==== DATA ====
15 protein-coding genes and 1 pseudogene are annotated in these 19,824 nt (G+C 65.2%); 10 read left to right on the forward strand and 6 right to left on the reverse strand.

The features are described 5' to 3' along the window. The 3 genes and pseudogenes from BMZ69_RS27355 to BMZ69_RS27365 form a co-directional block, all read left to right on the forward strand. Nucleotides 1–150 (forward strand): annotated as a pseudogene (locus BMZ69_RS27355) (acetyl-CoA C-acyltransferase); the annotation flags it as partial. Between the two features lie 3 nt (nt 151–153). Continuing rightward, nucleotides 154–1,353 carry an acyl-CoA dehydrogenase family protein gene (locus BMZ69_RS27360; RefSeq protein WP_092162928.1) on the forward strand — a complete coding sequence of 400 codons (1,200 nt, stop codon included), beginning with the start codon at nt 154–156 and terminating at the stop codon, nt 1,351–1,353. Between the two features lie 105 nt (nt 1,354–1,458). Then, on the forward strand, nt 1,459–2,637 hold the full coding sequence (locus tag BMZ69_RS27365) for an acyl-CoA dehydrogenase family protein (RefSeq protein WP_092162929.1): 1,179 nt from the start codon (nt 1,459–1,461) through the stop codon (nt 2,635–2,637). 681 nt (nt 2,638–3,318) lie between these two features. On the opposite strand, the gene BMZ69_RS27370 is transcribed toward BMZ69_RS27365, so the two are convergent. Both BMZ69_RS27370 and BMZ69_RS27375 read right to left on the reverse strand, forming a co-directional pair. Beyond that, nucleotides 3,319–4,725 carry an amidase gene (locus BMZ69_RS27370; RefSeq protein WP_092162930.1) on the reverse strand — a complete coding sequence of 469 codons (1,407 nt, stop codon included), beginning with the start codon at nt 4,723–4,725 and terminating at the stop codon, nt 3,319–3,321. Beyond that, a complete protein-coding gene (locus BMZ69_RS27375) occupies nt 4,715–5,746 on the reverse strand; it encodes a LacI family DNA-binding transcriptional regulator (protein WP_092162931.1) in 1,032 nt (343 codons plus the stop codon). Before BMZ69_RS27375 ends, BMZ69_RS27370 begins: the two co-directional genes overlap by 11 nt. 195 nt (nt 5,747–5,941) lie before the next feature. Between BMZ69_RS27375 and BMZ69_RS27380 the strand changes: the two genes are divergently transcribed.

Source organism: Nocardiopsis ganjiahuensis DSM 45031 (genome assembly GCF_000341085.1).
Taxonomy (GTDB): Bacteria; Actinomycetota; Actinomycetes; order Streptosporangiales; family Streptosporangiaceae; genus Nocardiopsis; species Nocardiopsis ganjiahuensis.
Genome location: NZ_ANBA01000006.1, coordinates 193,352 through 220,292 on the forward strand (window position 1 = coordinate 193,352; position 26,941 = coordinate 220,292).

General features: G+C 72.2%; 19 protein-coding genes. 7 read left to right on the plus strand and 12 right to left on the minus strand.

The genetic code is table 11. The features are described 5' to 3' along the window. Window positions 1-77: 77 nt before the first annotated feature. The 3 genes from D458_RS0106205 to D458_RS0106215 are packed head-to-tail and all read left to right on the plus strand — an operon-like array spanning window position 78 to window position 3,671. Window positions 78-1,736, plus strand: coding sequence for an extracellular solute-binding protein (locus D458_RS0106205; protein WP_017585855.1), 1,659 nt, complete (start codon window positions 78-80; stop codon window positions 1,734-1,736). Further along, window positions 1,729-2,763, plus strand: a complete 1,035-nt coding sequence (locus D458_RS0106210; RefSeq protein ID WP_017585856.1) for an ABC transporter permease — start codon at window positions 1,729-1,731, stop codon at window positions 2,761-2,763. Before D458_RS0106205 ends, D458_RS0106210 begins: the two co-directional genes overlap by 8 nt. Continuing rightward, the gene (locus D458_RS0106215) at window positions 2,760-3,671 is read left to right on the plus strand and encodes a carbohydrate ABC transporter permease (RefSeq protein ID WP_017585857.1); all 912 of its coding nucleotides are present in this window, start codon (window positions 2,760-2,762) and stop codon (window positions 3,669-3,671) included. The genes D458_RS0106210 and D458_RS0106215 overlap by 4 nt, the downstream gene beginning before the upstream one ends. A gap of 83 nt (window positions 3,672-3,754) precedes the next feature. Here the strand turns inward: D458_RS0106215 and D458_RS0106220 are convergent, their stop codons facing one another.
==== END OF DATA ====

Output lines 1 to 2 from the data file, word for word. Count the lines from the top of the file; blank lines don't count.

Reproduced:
15 protein-coding genes and 1 pseudogene are annotated in these 19,824 nt (G+C 65.2%); 10 read left to right on the forward strand and 6 right to left on the reverse strand.

The features are described 5' to 3' along the window. The 3 genes and pseudogenes from BMZ69_RS27355 to BMZ69_RS27365 form a co-directional block, all read left to right on the forward strand. Nucleotides 1–150 (forward strand): annotated as a pseudogene (locus BMZ69_RS27355) (acetyl-CoA C-acyltransferase); the annotation flags it as partial. Between the two features lie 3 nt (nt 151–153). Continuing rightward, nucleotides 154–1,353 carry an acyl-CoA dehydrogenase family protein gene (locus BMZ69_RS27360; RefSeq protein WP_092162928.1) on the forward strand — a complete coding sequence of 400 codons (1,200 nt, stop codon included), beginning with the start codon at nt 154–156 and terminating at the stop codon, nt 1,351–1,353. Between the two features lie 105 nt (nt 1,354–1,458). Then, on the forward strand, nt 1,459–2,637 hold the full coding sequence (locus tag BMZ69_RS27365) for an acyl-CoA dehydrogenase family protein (RefSeq protein WP_092162929.1): 1,179 nt from the start codon (nt 1,459–1,461) through the stop codon (nt 2,635–2,637). 681 nt (nt 2,638–3,318) lie between these two features. On the opposite strand, the gene BMZ69_RS27370 is transcribed toward BMZ69_RS27365, so the two are convergent. Both BMZ69_RS27370 and BMZ69_RS27375 read right to left on the reverse strand, forming a co-directional pair. Beyond that, nucleotides 3,319–4,725 carry an amidase gene (locus BMZ69_RS27370; RefSeq protein WP_092162930.1) on the reverse strand — a complete coding sequence of 469 codons (1,407 nt, stop codon included), beginning with the start codon at nt 4,723–4,725 and terminating at the stop codon, nt 3,319–3,321. Beyond that, a complete protein-coding gene (locus BMZ69_RS27375) occupies nt 4,715–5,746 on the reverse strand; it encodes a LacI family DNA-binding transcriptional regulator (protein WP_092162931.1) in 1,032 nt (343 codons plus the stop codon). Before BMZ69_RS27375 ends, BMZ69_RS27370 begins: the two co-directional genes overlap by 11 nt. 195 nt (nt 5,747–5,941) lie before the next feature. Between BMZ69_RS27375 and BMZ69_RS27380 the strand changes: the two genes are divergently transcribed.